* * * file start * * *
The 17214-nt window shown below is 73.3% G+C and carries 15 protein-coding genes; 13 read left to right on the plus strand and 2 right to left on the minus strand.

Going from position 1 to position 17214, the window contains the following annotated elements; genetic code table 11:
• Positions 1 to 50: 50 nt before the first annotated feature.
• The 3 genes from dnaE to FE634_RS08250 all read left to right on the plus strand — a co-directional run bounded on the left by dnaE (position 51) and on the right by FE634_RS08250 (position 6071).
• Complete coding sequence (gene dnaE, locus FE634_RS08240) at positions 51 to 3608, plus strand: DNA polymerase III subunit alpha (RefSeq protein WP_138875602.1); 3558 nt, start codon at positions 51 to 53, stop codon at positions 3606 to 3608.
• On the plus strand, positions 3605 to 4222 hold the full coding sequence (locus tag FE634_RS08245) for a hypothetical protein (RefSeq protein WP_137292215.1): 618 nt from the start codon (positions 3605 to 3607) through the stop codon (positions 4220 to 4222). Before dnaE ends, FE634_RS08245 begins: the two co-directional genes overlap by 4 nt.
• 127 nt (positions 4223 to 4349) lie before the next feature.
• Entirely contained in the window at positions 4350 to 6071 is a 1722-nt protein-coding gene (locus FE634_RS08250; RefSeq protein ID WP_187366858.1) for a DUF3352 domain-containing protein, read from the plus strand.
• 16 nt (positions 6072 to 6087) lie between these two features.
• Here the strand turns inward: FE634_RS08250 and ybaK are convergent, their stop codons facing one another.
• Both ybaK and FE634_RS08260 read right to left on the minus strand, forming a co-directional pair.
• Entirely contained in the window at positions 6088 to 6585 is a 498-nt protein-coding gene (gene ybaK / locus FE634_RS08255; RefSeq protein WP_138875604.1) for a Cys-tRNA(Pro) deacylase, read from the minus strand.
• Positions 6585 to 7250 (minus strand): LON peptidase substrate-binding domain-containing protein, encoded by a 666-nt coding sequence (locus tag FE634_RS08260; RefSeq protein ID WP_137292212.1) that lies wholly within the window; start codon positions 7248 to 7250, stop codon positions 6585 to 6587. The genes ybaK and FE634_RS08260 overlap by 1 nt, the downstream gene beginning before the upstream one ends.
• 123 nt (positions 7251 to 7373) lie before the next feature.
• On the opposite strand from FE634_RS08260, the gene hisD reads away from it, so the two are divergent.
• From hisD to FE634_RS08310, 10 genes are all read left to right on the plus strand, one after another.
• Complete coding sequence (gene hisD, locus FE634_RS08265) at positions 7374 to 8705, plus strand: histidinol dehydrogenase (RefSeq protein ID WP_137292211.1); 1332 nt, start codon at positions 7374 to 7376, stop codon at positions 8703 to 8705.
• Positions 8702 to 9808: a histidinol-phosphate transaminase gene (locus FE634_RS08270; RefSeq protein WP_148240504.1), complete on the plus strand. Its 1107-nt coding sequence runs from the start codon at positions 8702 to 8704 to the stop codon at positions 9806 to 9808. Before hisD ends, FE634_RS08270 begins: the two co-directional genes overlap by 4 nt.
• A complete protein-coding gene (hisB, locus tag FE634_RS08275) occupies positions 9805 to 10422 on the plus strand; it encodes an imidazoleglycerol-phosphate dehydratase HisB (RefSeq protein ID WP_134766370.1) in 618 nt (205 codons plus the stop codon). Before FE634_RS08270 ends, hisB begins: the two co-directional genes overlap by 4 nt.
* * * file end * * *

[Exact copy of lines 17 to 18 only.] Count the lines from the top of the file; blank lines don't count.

• Complete coding sequence (gene hisD, locus FE634_RS08265) at positions 7374 to 8705, plus strand: histidinol dehydrogenase (RefSeq protein ID WP_137292211.1); 1332 nt, start codon at positions 7374 to 7376, stop codon at positions 8703 to 8705.
• Positions 8702 to 9808: a histidinol-phosphate transaminase gene (locus FE634_RS08270; RefSeq protein WP_148240504.1), complete on the plus strand. Its 1107-nt coding sequence runs from the start codon at positions 8702 to 8704 to the stop codon at positions 9806 to 9808. Before hisD ends, FE634_RS08270 begins: the two co-directional genes overlap by 4 nt.